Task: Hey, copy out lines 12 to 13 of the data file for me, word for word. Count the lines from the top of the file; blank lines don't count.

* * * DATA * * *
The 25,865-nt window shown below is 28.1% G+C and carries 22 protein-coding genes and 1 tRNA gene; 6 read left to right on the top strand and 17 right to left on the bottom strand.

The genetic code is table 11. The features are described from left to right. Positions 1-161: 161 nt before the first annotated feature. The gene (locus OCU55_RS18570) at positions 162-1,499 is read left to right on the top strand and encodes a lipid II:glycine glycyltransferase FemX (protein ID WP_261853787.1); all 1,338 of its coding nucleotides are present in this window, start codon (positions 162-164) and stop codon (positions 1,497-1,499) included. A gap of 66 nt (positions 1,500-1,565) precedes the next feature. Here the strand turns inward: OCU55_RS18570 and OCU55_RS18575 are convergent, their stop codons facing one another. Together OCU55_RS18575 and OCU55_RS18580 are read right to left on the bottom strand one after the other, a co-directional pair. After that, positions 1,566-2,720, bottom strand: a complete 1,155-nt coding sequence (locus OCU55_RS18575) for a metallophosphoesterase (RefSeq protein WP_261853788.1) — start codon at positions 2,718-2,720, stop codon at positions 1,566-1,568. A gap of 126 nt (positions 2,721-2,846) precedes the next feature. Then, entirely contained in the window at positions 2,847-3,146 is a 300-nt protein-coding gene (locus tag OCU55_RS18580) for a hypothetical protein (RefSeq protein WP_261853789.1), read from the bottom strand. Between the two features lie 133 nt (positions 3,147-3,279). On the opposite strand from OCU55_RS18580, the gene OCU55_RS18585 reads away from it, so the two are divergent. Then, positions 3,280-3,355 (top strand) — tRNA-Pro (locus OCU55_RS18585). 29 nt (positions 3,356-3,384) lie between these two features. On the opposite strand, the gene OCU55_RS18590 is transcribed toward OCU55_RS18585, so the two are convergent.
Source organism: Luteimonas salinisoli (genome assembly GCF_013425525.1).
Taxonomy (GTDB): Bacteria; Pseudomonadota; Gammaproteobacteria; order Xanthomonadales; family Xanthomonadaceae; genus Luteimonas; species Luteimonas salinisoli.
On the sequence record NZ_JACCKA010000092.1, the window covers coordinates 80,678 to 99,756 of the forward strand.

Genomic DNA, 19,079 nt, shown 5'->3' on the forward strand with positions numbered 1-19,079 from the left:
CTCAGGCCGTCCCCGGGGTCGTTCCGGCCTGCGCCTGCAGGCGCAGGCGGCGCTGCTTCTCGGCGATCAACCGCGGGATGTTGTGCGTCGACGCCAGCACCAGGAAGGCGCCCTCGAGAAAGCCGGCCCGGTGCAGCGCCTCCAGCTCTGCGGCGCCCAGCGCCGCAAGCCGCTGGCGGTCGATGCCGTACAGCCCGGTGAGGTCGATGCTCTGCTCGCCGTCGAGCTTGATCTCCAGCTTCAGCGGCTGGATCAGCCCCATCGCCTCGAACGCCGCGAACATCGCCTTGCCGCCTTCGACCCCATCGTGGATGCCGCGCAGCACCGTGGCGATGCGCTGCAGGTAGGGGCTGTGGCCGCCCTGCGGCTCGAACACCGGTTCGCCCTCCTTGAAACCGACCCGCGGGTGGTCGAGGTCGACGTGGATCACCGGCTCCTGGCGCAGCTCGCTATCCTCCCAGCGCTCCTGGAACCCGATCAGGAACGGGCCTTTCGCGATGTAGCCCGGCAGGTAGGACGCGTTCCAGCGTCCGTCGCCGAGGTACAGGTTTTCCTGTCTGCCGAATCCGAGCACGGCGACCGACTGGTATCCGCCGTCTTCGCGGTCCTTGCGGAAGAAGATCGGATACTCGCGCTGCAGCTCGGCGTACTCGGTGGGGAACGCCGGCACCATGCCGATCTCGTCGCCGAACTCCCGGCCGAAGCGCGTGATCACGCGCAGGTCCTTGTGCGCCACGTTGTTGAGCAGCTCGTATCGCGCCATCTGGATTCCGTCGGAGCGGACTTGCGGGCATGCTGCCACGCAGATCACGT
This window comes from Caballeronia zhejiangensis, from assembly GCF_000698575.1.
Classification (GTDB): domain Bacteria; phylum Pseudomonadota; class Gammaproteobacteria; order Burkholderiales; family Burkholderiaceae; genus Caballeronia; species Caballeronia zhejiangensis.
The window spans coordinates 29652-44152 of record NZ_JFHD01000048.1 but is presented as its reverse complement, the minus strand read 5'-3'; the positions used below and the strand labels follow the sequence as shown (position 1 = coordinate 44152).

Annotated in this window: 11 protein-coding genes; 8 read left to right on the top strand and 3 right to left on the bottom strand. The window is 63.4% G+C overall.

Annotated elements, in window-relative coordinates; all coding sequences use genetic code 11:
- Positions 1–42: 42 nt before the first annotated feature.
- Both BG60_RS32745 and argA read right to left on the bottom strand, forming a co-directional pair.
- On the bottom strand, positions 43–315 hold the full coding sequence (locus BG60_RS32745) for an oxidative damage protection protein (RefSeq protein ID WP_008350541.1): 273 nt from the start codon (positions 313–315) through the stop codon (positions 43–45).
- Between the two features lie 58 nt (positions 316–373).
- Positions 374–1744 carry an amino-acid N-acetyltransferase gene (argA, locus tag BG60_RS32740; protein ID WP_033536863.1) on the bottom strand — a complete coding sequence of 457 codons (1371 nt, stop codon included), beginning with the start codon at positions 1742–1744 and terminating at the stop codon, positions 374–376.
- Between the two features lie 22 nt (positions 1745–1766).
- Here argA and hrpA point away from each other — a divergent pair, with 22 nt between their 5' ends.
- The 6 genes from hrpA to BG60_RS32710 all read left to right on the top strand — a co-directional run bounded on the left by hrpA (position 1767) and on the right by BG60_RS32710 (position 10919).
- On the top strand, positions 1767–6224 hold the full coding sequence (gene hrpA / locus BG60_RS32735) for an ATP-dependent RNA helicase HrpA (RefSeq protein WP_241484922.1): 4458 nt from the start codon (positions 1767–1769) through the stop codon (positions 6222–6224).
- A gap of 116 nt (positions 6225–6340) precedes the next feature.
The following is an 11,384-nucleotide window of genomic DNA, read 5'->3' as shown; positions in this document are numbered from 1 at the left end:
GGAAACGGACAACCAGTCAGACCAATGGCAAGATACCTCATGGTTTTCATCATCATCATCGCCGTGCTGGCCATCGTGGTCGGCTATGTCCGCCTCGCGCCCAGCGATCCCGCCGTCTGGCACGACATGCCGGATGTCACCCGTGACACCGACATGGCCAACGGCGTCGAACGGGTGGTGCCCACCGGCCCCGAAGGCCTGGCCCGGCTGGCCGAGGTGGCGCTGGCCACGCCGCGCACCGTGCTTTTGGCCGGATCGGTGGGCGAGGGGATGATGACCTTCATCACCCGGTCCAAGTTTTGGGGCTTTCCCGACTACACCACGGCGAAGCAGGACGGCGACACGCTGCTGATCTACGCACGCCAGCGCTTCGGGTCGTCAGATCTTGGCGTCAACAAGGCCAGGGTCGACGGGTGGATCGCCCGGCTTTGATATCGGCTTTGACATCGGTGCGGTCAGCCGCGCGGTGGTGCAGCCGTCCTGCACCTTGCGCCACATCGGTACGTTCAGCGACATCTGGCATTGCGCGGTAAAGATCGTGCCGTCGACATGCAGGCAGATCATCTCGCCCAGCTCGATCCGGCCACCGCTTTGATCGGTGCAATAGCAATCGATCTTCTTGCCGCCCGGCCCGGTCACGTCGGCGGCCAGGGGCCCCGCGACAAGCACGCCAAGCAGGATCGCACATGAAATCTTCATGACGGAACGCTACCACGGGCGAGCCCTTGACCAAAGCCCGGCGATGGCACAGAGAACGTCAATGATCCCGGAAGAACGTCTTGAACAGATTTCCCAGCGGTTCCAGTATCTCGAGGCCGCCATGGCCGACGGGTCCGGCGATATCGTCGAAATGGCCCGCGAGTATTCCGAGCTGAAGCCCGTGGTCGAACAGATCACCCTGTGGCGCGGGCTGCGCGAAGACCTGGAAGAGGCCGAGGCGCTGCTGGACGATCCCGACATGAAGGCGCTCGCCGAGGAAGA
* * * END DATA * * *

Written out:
Annotated elements, in window-relative coordinates; all coding sequences use genetic code 11:
- Positions 1–42: 42 nt before the first annotated feature.